lightkurve.LightCurve.estimate_cdpp

LightCurve.estimate_cdpp(transit_duration=13, savgol_window=101, savgol_polyorder=2, sigma=5.0) float[source]

Estimate the CDPP noise metric using the Savitzky-Golay (SG) method.

A common estimate of the noise in a lightcurve is the scatter that remains after all long term trends have been removed. This is the idea behind the Combined Differential Photometric Precision (CDPP) metric. The official Kepler Pipeline computes this metric using a wavelet-based algorithm to calculate the signal-to-noise of the specific waveform of transits of various durations. In this implementation, we use the simpler “sgCDPP proxy algorithm” discussed by Gilliland et al (2011ApJS..197….6G) and Van Cleve et al (2016PASP..128g5002V).

The steps of this algorithm are:
  1. Remove low frequency signals using a Savitzky-Golay filter with window length savgol_window and polynomial order savgol_polyorder.

  2. Remove outliers by rejecting data points which are separated from the mean by sigma times the standard deviation.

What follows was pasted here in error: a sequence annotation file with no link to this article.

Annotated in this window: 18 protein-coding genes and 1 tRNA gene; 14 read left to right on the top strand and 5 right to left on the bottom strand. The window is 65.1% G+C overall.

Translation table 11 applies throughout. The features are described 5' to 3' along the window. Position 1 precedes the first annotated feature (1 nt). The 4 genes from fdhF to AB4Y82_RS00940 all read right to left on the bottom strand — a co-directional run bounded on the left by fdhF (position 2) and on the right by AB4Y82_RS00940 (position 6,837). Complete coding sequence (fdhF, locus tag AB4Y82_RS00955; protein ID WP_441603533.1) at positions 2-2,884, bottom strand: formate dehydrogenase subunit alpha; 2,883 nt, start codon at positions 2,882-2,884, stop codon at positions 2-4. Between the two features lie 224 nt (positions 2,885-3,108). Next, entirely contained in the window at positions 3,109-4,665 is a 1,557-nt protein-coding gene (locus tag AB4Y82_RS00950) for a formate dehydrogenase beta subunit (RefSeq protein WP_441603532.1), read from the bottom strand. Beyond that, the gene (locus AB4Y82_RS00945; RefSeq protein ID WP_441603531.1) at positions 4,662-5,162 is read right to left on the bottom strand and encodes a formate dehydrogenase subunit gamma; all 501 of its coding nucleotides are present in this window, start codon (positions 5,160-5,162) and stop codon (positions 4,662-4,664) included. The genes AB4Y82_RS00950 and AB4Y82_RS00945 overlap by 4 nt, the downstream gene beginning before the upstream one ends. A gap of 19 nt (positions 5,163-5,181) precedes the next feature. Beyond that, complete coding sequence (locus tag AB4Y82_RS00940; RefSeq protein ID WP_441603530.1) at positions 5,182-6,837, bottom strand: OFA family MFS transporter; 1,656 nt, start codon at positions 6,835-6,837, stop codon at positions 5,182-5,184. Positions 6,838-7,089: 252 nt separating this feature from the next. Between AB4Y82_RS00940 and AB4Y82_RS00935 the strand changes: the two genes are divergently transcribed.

3. Compute the standard deviation of a running mean with a configurable window length equal to transit_duration.

We use a running mean (as opposed to block averaging) to strongly attenuate the signal above 1/transit_duration whilst retaining the original frequency sampling. Block averaging would set the Nyquist limit to 1/transit_duration.

Parameters
transit_durationint, optional

The transit duration in units of number of cadences. This is the length of the window used to compute the running mean. The default is 13, which corresponds to a 6.5 hour transit in data sampled at 30-min cadence.

savgol_windowint, optional

Width of Savitsky-Golay filter in cadences (odd number). Default value 101 (2.0 days in Kepler Long Cadence mode).

savgol_polyorderint, optional

Polynomial order of the Savitsky-Golay filter. The recommended value is 2.

sigmafloat, optional

The number of standard deviations to use for clipping outliers. The default is 5.

Returns
cdppfloat

Savitzky-Golay CDPP noise metric in units parts-per-million (ppm).

Notes

This implementation is adapted from the Matlab version used by Jeff van Cleve but lacks the normalization factor used there: svn+ssh://murzim/repo/so/trunk/Develop/jvc/common/compute_SG_noise.m